CHATHAM — After a mass shooting in Chatham’s prime business district left a mother of three dead and nine other people wounded, business owners in the neighborhood are asking community members and owners to unite to restore hope and safety.
The shooting happened just after 2 a.m. Saturday in the 7500 block of South Prairie Avenue, near a burgeoning “Restaurant Row” that residents and business owners hope will be an economic engine for the neighborhood.
Kimfier Miles, the mother of three, was out with her girlfriends visiting shops and restaurants along 75th Street, her cousin, Takita Miles, told the Sun-Times. They were standing on the sidewalk when two people walked up and fired shots.
Miles, 29, was shot multiple times and pronounced dead at the University of Chicago Medical Center.
Also wounded and hospitalized was a 46-year-old man, a 26-year-old man, a 27-year-old man, a 41-year-old man, a 30-year-old man, a 32-year-old man, a 34-year-old woman and two 23-year-old men.
Carmen Lemons, the owner of Lem’s Bar-B-Q, 311 E. 75th St., said her restaurant was closed when the shooting happened. When she heard the news, she was devastated.
“I couldn’t even sleep. … Just the fact that people were getting shot in this area,” Lemons said. “This is a good neighborhood. The 75th Street strip is a very good neighborhood to have a business now, and I just hate that people cannot be out and having a good time. If they’re out on the North Side, they’re having a good time. They should be able to be in this neighborhood and have a good time.”
Large crowds are known for gathering along 75th Street. In Chatham, some neighbors have been complaining about the large congregations on the street after business hours for weeks. Some predicted a shooting like this may happen.
At a community meeting Tuesday about bringing an affordable housing complex to the neighborhood, some neighbors said they were worried about the crowds at night.
One neighbor said the city must make people feel safe by tackling issues of reckless driving and gun violence in the entire neighborhood — not just on 75th Street — before expecting the area to thrive economically.
“You’re wasting your money and your time if you don’t make people feel safe first,” one community member said. “There’s an eatery out on 75th Street. Do you think I’m going to sit out there on the corridor the way these fools drive down that street and act senselessly?”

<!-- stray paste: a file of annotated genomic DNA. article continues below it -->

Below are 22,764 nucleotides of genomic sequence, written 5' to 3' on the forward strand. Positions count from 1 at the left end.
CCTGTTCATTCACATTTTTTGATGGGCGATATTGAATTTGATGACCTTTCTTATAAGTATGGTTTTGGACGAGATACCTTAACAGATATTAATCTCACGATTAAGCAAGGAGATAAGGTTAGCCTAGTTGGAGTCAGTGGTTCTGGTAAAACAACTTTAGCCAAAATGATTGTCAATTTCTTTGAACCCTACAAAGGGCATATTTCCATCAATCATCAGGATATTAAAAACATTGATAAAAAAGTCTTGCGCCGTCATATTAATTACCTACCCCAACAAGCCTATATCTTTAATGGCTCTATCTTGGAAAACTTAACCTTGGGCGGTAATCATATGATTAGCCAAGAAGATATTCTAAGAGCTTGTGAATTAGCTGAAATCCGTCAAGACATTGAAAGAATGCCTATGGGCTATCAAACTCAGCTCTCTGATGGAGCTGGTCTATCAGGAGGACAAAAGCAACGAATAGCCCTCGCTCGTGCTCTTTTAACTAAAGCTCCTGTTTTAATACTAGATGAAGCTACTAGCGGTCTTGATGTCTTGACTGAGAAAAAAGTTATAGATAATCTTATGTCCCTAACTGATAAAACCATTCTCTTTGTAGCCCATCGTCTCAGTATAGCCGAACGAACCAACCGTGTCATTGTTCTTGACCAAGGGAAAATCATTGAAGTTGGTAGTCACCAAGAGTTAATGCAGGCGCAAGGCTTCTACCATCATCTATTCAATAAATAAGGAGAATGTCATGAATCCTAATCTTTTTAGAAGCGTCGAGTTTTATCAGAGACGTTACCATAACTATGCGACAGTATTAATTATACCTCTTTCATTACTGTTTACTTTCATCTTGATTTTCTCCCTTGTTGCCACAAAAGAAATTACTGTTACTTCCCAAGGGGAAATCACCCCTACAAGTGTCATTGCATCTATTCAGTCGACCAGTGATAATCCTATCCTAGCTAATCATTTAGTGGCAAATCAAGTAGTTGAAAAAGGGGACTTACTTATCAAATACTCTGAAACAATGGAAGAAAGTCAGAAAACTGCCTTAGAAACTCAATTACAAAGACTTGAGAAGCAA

Lemons said business owners and residents need to come together to create a safer space for everyone.
“We can’t just run and hide,” Lemons said. “We need to come together as a community, stick together to do something about it, and get the law enforcement involved,” Lemons said. “In bad times, we just have to pray about it.”
Constance Simms-Kincaid, the owner of 5 Loaves Eatery, said 75th Street is on its way to becoming the South Side’s Restaurant Row.
“What I see 75th Street as is a Black-owned Restaurant Row,” Simms-Kincaid said. “There are people with all these great businesses and ideas coming to 75th Street. This area in general is rich, is rich with history. It’s a good people over here they take care of their properties, things like that, and they care about the businesses and the business owners over here and so that’s why we stay here.
But to keep the area thriving, she said it’s going to require the community to join forces to work together.
“We need to get out and do something about it,” she said. “We need to actually talk about it, and we come together as one. We’re not going to be hidden with gates or board up our businesses. We need to trust our community. We have to trust them to take care of one another. We’re going to come together and we’re going to talk about solutions, and we’re going to work those solutions.”
George Hayes, the owner of Boss Shine Shoe Shop and Repair, 349 E. 75th St., described 75th Street as up and coming. But he said at night, things can easily get out of hand.
“There are a lot of new businesses here, and it’s drawing in a nice crowd of all races,” Hayes said. “At night activity is good, but it needs more security for the customers and the people on the street. It’s just a few kinks in it that need to be worked out.”
Hayes said when he closes shop at night, he sets up tables outside so he and others can sit and have a good time.
He said adding more cops to patrol on foot could help stop crime and make residents feel safe.
“You could prevent a lot of [crime] with foot patrol and if you just get out there and get with the people,” Hayes said. “I think there could be a lot of that could be saved. You don’t have to go through that if you just get out and walk, mingle. Get to know the store owner and get to know to customers.”
As the city works with community members and business owners to resolve issues of crime in Chatham, Lemons said people shouldn’t expect businesses to go anywhere. They’re here to stay, she said.
“We’re not going to run away because of an incident that happened here,” Lemons said. “This is where we’re gonna stay. No matter what happens.”
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